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The Curious Incident of the Dog in the Night-Time, (c) National Theatre

Accessible Theatre

13 July 2016

What do you think about when you come across the phrase ‘accessible theatre’? Cramped West End aisles and wheelchair ramps, perhaps? Although this is the first thing that’ll come to mind for many people, making theatre accessible is about more than providing step-free access to the auditorium. So, what else does it entail then? For anyone who’s ever wondered how to make a visit to the theatre easier and more enjoyable for themselves, a friend or family member, or for anyone who’s just curious what exactly ‘captioned performance’ means, we’ve tried to clarify what’s out there.

Captioned performances
For people who are deaf, deafened or hard of hearing, captioned performances are an excellent option. They enable people to follow the show just as well as their fellow audience members who don’t have hearing impairments. At a captioned performance, one or more captioning units are positioned next to or above the stage, or in the set. The actors’ lines appear on the unit as they are spoken, which requires excellent timing from the captioner. Although ‘regular’ surtitling, like in opera and foreign language productions, can be helpful for people with hearing impairments, captioning is better, because it also includes things like descriptions of sound effects and off-stage sounds, titles of songs that are played and the names of speakers.

Some theatres who offer captioned performances: Regent’s Park Open Air Theatre and the New Diorama Theatre
 
In Chickenshed's Peter Pan, Loren Jacobs (left) is an 'integrated' signer. He plays a part of a speaking character, as Pan's shadow.
 
BSL interpreted performances
A different option for theatre enthusiasts who are deaf or hard of hearing, and who are also sign language users, is to visit an interpreted performance. At these shows, a British Sign Language interpreter will stand either on or next to the stage, and interpret both the spoken text and other audio elements of the production, such as sound effects. While in most big productions BSL interpretation is an occasional extra, the fringe sometimes sees shows that integrate interpretation in the concept and make the interpreter a member of the cast.

Some theatres who offer BSL interpreted performances: the Chickenshed and the Lyric Hammersmith
 
Chickenshed's Globaleyes

Audio described performances
Blind and partially sighted theatre lovers might enjoy visiting audio described performances, where a live commentary supplements the spoken text. Patrons are equipped with a personal headset, and hear descriptions of the characters’ movements and expressions, the costumes and the set. These are given as unobtrusively as possible in between bits of dialogue or during scene changes, so, again, impeccable timing is key here!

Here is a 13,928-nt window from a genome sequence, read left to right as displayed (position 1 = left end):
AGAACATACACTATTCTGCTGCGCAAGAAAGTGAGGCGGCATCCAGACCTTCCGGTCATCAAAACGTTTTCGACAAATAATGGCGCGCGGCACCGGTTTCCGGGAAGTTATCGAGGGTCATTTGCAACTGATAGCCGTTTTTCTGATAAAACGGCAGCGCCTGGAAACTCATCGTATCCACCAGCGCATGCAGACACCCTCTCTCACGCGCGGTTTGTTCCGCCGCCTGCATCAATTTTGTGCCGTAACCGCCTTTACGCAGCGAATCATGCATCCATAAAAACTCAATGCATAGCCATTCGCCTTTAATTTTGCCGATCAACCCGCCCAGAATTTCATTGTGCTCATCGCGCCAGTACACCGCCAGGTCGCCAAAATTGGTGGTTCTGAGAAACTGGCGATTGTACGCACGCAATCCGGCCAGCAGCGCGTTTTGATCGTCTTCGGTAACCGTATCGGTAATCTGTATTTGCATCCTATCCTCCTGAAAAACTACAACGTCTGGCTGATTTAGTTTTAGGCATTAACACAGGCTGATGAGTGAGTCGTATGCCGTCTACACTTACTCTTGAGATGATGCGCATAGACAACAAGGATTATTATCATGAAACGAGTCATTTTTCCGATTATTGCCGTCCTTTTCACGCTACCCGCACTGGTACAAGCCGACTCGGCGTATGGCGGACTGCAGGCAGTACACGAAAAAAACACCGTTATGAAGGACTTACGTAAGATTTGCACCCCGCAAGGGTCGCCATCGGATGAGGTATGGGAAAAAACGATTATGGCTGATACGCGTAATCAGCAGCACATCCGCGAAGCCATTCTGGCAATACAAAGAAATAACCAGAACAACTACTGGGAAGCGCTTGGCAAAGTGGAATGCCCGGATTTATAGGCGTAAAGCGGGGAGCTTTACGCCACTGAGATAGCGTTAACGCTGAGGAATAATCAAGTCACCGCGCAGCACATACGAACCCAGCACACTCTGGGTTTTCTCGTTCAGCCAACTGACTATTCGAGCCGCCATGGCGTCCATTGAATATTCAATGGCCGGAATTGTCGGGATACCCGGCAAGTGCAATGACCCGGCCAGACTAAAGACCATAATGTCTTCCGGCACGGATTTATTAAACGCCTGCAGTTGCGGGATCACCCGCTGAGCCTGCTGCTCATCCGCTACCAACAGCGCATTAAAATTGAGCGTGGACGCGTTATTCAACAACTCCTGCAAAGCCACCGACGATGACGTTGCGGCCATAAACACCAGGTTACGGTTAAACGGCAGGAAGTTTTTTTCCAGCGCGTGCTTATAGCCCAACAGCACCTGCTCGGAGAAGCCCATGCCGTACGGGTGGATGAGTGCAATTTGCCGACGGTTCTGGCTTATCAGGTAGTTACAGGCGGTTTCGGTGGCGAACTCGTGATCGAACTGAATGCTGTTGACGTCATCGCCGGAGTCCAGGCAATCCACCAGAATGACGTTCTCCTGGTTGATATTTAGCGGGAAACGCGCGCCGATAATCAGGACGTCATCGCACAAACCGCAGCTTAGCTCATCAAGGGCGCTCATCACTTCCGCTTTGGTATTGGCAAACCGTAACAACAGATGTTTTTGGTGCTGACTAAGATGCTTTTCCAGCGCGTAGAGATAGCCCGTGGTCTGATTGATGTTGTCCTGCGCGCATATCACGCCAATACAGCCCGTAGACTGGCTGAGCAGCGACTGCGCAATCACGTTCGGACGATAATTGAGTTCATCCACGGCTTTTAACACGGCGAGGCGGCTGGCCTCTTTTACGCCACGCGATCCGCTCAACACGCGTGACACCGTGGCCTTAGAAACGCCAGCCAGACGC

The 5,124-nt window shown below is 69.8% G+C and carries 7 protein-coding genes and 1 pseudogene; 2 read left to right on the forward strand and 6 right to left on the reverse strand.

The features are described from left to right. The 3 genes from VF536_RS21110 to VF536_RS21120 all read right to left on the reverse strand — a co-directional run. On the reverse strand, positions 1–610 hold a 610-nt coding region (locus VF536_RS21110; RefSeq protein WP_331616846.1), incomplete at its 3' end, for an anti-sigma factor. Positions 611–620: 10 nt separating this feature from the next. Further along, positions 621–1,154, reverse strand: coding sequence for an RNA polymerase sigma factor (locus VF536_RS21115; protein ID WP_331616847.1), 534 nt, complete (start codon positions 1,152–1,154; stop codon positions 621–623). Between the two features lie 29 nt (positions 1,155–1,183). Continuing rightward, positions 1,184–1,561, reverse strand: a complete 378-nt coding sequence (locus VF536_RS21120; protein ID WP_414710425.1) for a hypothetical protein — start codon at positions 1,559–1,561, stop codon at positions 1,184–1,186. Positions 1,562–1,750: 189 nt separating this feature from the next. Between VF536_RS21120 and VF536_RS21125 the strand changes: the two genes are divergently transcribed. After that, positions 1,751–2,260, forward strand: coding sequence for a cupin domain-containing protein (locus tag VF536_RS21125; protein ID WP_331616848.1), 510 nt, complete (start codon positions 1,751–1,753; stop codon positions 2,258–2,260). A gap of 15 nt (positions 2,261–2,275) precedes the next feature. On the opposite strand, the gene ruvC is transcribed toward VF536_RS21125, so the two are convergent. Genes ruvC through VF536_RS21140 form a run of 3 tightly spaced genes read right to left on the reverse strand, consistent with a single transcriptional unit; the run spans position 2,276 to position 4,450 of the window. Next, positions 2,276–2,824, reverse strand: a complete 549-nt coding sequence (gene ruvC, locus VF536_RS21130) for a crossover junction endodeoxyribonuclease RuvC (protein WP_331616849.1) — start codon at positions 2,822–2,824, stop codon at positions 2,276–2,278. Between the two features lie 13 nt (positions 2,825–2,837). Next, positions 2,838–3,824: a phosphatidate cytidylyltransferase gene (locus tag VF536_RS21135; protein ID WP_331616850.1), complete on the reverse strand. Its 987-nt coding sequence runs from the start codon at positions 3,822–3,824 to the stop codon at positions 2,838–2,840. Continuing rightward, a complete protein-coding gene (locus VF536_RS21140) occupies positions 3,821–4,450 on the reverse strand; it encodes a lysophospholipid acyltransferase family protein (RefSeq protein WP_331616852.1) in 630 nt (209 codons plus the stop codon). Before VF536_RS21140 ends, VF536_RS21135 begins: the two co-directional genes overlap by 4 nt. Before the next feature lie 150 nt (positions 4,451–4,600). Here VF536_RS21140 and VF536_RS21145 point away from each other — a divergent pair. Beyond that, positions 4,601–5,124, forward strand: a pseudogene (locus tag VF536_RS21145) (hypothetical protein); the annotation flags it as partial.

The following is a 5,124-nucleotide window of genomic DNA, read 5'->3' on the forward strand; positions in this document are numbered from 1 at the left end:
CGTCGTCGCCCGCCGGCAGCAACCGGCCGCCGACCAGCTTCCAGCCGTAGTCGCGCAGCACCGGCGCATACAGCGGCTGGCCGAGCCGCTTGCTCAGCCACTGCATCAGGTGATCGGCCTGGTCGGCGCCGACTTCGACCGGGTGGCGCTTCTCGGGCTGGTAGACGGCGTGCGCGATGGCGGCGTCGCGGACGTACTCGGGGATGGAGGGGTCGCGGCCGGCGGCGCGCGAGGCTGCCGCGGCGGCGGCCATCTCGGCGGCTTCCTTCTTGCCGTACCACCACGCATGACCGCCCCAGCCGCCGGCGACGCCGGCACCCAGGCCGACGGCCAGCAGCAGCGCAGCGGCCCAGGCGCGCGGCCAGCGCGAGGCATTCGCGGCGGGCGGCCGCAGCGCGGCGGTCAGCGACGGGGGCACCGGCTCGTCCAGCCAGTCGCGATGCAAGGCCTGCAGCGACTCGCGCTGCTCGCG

Some theatres who offer audio described performances: the Almeida Theatre and the Old Vic
 

A Touch Tour at the National Theatre, for War Horse
 
Touch tours
Audio described performances are sometimes teamed with touch tours, which take place prior to the show. During a touch tour, visitors with visual impairments have the opportunity to familiarise themselves with the set by feeling the various shapes and textures while hearing an audio description. Often the actors will also be present to talk about the characters they play and the costumes they wear.

Some theatres who offer touch tours: the Royal Court and the National Theatre
 

The Royal Court Theatre
 
Relaxed performances
Relaxed performances are especially accommodating to people who benefit from a more laid-back atmosphere in the theatre. This can include visitors with learning disabilities and theatre fans with an Autism Spectrum Condition. What a relaxed performance looks like varies between venues, but it might involve a description of what’s going to happen prior to the show, a tour of the set and changes to lighting and sound. Movement and noise from the auditorium during the show are not a problem.
Some theatres who offer relaxed performances: Shakespeare’s Globe and the Unicorn Theatre
 

A Touch Tour at the National Theatre, for wonder.land
 
Other facilities
Many theatres do their best to make visiting as easy and stress-free as possible for all their costumers. This often starts with providing the right information in the right format. Great examples we’ve come across are the Royal Court’s access guide podcast, which explains how to get to and around the building, and the Donmar Warehouse’s visual story, a presentation that explains to first-time visitors what they can expect. For West End shows, the Society of London Theatre has a handy page with all the information you could possibly want on their website. It’s true that a lot of venues still have some way to go, but even in that case, a call or email to the theatre will usually do the trick.
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